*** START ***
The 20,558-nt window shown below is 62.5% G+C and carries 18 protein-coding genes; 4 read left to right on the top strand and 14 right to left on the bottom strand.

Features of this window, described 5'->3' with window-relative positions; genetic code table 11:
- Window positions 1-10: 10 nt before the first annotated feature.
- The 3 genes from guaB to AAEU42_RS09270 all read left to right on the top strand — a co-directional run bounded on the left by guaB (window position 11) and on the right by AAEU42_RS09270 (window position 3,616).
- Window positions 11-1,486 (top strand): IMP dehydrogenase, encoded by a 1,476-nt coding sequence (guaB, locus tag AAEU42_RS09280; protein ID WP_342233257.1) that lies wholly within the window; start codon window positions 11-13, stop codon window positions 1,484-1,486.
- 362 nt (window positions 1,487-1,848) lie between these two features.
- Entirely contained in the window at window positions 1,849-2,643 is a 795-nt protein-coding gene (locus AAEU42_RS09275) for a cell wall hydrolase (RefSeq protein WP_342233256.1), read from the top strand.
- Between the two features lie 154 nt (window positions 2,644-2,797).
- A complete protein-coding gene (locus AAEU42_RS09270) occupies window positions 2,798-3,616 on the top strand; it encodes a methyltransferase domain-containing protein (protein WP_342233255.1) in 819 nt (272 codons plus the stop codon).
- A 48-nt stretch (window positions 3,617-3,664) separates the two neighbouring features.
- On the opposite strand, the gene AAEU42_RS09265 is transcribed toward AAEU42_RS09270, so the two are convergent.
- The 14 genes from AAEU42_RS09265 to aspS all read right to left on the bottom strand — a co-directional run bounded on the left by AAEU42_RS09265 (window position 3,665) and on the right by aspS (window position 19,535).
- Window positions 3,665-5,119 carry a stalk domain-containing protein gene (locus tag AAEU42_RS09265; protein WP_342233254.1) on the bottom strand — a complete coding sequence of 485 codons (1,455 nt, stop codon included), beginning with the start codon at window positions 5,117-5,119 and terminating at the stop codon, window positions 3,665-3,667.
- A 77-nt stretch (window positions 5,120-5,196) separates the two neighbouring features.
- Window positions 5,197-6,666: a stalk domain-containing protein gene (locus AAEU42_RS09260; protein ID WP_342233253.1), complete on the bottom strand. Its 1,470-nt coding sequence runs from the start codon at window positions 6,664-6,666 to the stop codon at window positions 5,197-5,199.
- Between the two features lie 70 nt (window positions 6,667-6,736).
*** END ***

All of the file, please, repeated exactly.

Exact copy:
The 20,558-nt window shown below is 62.5% G+C and carries 18 protein-coding genes; 4 read left to right on the top strand and 14 right to left on the bottom strand.

Features of this window, described 5'->3' with window-relative positions; genetic code table 11:
- Window positions 1-10: 10 nt before the first annotated feature.
- The 3 genes from guaB to AAEU42_RS09270 all read left to right on the top strand — a co-directional run bounded on the left by guaB (window position 11) and on the right by AAEU42_RS09270 (window position 3,616).
- Window positions 11-1,486 (top strand): IMP dehydrogenase, encoded by a 1,476-nt coding sequence (guaB, locus tag AAEU42_RS09280; protein ID WP_342233257.1) that lies wholly within the window; start codon window positions 11-13, stop codon window positions 1,484-1,486.
- 362 nt (window positions 1,487-1,848) lie between these two features.
- Entirely contained in the window at window positions 1,849-2,643 is a 795-nt protein-coding gene (locus AAEU42_RS09275) for a cell wall hydrolase (RefSeq protein WP_342233256.1), read from the top strand.
- Between the two features lie 154 nt (window positions 2,644-2,797).
- A complete protein-coding gene (locus AAEU42_RS09270) occupies window positions 2,798-3,616 on the top strand; it encodes a methyltransferase domain-containing protein (protein WP_342233255.1) in 819 nt (272 codons plus the stop codon).
- A 48-nt stretch (window positions 3,617-3,664) separates the two neighbouring features.
- On the opposite strand, the gene AAEU42_RS09265 is transcribed toward AAEU42_RS09270, so the two are convergent.
- The 14 genes from AAEU42_RS09265 to aspS all read right to left on the bottom strand — a co-directional run bounded on the left by AAEU42_RS09265 (window position 3,665) and on the right by aspS (window position 19,535).
- Window positions 3,665-5,119 carry a stalk domain-containing protein gene (locus tag AAEU42_RS09265; protein WP_342233254.1) on the bottom strand — a complete coding sequence of 485 codons (1,455 nt, stop codon included), beginning with the start codon at window positions 5,117-5,119 and terminating at the stop codon, window positions 3,665-3,667.
- A 77-nt stretch (window positions 5,120-5,196) separates the two neighbouring features.
- Window positions 5,197-6,666: a stalk domain-containing protein gene (locus AAEU42_RS09260; protein ID WP_342233253.1), complete on the bottom strand. Its 1,470-nt coding sequence runs from the start codon at window positions 6,664-6,666 to the stop codon at window positions 5,197-5,199.
- Between the two features lie 70 nt (window positions 6,667-6,736).